'Enormously good-humoured and entertaining... Hockney asks big questions about the nature of picture-making and the relationship between painters and photography in a way that no other contemporary artists seems to.' Andrew Marr, New Statesman
A new, compact edition of David Hockney and Martin Gayford's brilliantly original book, with a revised final chapter and three entirely new Hockney artworks
Informed and energized by a lifetime of painting, drawing and making images with cameras, David Hockney, in collaboration with the art critic Martin Gayford, explores how and why pictures have been made across the millennia. What makes marks on a flat surface interesting? How do you show movement in a still picture, and how, conversely, do films and television connect with old masters?
Juxtaposing a rich variety of images - a still from a Disney cartoon with a Japanese woodblock print by Hiroshige, a scene from an Eisenstein film with a Velazquez painting - the authors cross the normal boundaries between high culture and popular entertainment, and make unexpected connections across time and media. Building on Hockney's groundbreaking book Secret Knowledge, they argue that film, photography, painting and drawing are deeply interconnected. Insightful and thought provoking, A History of Pictures is an important contribution to our appreciation of how we represent our reality. This new edition has a revised final chapter with some of Hockney's latest works, including the stained-glass window in Westminster Abbey.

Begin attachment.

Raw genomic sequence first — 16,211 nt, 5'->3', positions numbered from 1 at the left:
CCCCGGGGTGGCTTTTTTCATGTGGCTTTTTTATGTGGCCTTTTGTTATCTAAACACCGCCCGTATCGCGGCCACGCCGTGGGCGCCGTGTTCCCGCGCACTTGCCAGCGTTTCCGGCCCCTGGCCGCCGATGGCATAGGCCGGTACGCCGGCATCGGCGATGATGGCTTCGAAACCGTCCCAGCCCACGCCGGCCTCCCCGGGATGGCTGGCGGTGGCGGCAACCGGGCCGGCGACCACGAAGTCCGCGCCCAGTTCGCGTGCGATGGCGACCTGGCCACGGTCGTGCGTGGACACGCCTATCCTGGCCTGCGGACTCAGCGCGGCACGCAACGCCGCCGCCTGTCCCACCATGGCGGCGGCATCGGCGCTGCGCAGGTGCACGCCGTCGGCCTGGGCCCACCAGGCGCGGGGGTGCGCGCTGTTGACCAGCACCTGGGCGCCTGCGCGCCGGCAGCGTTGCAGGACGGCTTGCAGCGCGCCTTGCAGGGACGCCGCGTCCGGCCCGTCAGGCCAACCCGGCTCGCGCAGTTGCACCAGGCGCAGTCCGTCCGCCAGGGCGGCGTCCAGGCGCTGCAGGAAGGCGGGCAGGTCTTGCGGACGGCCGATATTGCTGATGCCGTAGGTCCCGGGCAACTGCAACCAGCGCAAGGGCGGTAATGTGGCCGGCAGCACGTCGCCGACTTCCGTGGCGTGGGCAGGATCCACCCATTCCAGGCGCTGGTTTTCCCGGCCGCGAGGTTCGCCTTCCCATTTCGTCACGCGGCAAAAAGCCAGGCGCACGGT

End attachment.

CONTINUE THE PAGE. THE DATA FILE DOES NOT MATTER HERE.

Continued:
Publisher: Thames & Hudson Ltd
Number of pages: 368
Weight: 1060 g
Dimensions: 240 x 165 mm
Edition: New Edition
'Enormously good-humoured and entertaining... Hockney asks big questions about the nature of picture-making and the relationship between painters and photography in a way that no other contemporary artists seems to' - Andrew Marr, New Statesman
'An eloquent conversational testimony to the vividness of life lived through intelligent looking. You will see Caravaggio and Citizen Kane with fresh eyes' - Daily Telegraph
'Crisps up perceptions and help readers to look anew' - The Times
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